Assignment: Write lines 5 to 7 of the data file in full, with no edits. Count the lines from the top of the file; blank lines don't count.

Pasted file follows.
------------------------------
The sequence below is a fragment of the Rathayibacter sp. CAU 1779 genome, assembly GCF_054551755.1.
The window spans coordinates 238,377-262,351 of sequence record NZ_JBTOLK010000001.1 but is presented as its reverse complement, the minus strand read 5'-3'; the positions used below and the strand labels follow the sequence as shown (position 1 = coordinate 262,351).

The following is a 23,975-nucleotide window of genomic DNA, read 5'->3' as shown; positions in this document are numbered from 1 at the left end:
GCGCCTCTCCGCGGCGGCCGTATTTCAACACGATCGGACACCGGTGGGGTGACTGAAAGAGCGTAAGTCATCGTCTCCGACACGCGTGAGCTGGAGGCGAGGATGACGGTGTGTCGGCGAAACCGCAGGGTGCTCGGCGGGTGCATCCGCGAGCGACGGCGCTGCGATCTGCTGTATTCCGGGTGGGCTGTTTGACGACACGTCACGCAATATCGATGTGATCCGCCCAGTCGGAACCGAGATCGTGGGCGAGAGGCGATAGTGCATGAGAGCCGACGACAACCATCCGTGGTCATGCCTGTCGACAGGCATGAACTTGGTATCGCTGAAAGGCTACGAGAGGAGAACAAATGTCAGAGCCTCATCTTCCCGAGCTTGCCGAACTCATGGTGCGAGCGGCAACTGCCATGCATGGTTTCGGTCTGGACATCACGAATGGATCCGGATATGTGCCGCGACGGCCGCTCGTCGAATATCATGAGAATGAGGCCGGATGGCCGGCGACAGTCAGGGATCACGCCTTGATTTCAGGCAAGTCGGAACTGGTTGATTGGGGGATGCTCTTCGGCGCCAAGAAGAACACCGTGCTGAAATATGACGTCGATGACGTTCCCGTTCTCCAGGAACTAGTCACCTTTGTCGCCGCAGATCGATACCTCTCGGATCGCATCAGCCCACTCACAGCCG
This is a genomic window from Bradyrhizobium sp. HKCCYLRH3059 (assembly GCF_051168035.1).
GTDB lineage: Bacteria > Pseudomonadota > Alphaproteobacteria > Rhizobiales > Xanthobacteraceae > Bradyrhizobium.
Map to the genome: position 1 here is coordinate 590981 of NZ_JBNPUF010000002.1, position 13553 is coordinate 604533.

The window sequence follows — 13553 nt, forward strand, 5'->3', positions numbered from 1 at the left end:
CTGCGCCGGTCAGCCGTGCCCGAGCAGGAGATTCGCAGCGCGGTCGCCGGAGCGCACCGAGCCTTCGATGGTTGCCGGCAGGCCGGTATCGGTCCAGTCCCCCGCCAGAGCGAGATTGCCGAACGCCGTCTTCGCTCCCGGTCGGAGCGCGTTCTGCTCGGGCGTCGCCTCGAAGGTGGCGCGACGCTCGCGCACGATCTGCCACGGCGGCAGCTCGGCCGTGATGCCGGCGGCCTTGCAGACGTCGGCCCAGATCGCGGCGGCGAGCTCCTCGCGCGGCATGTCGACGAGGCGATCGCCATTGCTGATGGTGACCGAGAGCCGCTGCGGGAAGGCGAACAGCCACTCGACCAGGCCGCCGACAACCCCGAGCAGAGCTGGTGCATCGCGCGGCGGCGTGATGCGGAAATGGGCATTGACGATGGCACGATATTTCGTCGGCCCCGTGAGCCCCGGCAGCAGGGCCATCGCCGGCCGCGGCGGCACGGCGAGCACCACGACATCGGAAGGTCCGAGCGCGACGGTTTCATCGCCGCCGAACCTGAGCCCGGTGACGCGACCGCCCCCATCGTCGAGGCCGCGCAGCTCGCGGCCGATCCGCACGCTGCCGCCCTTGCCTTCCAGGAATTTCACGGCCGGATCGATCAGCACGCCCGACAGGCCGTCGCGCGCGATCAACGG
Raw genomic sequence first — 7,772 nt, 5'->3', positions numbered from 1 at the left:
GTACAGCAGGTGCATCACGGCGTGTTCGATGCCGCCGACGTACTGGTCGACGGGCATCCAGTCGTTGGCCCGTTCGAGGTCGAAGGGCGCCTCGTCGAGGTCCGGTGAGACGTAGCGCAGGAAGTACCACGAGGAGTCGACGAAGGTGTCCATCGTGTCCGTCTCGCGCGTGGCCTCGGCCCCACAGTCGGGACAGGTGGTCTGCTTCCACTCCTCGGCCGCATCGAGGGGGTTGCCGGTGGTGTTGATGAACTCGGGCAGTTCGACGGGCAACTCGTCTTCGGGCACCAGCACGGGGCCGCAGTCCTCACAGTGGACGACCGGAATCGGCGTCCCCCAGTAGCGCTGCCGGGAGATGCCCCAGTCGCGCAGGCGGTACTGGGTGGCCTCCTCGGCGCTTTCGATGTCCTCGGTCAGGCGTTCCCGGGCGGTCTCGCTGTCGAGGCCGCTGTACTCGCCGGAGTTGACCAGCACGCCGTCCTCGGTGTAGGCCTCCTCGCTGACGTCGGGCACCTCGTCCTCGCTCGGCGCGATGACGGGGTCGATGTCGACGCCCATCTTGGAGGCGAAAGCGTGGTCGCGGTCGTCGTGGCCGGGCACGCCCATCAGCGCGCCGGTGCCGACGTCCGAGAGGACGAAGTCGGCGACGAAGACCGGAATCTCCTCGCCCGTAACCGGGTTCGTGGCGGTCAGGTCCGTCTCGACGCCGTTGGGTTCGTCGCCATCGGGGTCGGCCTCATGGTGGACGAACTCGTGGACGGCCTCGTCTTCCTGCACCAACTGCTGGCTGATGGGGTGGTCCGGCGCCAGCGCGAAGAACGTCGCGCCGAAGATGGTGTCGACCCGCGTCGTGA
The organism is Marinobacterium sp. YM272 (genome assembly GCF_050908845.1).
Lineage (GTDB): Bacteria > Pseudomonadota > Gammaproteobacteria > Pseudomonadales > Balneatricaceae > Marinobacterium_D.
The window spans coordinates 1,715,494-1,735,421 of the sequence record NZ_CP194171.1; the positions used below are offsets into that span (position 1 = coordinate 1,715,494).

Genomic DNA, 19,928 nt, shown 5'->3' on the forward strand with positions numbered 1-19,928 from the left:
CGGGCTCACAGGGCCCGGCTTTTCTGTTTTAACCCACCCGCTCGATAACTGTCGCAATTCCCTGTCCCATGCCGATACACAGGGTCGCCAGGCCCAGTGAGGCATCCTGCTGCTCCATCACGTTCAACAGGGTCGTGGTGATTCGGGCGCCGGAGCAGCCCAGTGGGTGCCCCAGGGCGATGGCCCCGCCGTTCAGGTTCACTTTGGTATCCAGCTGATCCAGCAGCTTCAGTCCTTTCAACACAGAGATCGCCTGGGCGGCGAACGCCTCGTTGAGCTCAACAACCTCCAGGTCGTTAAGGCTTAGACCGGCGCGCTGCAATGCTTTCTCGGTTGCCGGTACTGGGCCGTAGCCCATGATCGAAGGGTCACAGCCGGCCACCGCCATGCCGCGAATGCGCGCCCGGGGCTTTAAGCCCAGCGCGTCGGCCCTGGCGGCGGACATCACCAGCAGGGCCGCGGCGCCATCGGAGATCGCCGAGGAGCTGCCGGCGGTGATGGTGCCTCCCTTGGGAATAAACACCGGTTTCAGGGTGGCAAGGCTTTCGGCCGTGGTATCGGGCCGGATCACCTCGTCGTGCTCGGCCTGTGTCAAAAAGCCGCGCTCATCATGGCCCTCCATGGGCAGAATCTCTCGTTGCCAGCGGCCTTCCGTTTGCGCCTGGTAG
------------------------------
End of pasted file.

This is a genomic window from Bradyrhizobium sp. HKCCYLRH3059 (assembly GCF_051168035.1).
GTDB lineage: Bacteria > Pseudomonadota > Alphaproteobacteria > Rhizobiales > Xanthobacteraceae > Bradyrhizobium.
Map to the genome: position 1 here is coordinate 590981 of NZ_JBNPUF010000002.1, position 13553 is coordinate 604533.